Animals Invade the MFA
Paper Zoo exhibition fun for whole family
Spend an afternoon seeing how artists have depicted birds and beasts over the last 500 years in the Paper Zoo exhibition currently on view at the Museum of Fine Arts. From cats to elephants to flamingos, the three dozen pieces of art assembled here present the animal kingdom in fascinating and beautiful ways.
For centuries, artists have captured the world’s animals through a range of mediums and interpretations. Works by artists of vastly different periods and temperaments, among them Rembrandt, Audubon, and Picasso, convey the interesting relationship of artist to animal.
A message from Clifford Ackley, the MFA’s Ruth and Carl J. Shapiro Curator of Prints and Drawings, explaining the fun, yet refined, purpose of Paper Zoo welcomes visitors to the gallery.
“The selection is a playful one, intended to appeal to viewers of all ages,” it reads. “But it also seeks to tell us a good deal about how the artists’ personal vision, period style, or choice of materials inevitably transform the appearance of the creatures represented.”
The exhibition’s drawings, prints, and photographs emphasize the unique approach of each artist in portraying the same members of the animal kingdom. Picasso’s illustration of a toad is whimsical, while Leonard Baskin’s woodcut print of a porcupine is sharp and simple. Faces of angry lions and wild horses stare at visitors as they roam the collection, which includes pieces that date back to the 16th century.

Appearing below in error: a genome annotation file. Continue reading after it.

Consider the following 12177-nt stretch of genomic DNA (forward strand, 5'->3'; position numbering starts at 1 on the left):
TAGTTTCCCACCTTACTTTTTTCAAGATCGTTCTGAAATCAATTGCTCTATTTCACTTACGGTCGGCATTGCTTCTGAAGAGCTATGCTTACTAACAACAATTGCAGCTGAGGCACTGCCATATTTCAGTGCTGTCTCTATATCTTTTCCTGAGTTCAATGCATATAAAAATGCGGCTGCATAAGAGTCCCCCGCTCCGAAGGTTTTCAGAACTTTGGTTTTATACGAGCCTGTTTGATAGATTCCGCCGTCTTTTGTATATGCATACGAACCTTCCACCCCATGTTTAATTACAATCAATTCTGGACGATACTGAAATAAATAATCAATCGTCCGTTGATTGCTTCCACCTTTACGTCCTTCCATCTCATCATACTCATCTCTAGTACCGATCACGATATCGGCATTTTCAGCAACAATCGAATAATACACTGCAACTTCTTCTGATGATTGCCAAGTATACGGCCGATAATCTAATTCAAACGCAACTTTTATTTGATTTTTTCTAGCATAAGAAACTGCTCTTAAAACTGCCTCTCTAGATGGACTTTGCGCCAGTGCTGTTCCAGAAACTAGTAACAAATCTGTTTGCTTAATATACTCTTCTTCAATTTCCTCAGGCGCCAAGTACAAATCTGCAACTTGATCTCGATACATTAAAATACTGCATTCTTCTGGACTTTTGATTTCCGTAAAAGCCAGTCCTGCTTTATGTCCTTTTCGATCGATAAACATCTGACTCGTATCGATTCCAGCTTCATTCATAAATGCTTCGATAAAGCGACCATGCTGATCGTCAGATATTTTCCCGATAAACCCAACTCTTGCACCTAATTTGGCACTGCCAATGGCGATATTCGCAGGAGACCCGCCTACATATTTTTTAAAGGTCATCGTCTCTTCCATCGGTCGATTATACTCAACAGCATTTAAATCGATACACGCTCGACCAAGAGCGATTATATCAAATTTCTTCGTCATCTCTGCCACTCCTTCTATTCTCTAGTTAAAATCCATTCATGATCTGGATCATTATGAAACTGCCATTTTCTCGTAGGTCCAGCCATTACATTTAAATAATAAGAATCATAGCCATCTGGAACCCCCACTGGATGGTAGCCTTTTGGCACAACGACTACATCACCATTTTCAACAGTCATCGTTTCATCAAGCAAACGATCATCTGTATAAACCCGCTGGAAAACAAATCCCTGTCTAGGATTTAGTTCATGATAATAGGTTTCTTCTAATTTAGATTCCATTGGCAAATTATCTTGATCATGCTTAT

The exhibition is a refreshing escape for children and adults alike on a hot summer afternoon. The museum is not only air-conditioned, but has several dining options, and best of all, the Paper Zoo doesn’t have that unmistakable zoo smell. Picasso simply asks that you please don’t feed the animals.
Paper Zoo is on display at the Museum of Fine Arts, 465 Huntington Ave., Boston, until Sunday, August 19. The museum is open Monday, Tuesday, Saturday, and Sunday from 10 a.m. to 4:45 p.m., and Wednesday through Friday from 10 a.m. to 9:45 p.m. Admission is free with BU ID, $20 without student ID, and $22 for adults; free to the public on Wednesday evenings. By public transportation, take the Green Line E trolley or the number 39 bus to the Museum of Fine Arts stop or the Orange Line train or bus routes 8, 47, or C2 to the Ruggles stop.
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Tom Vellner can be reached at firstname.lastname@example.org.+ Comments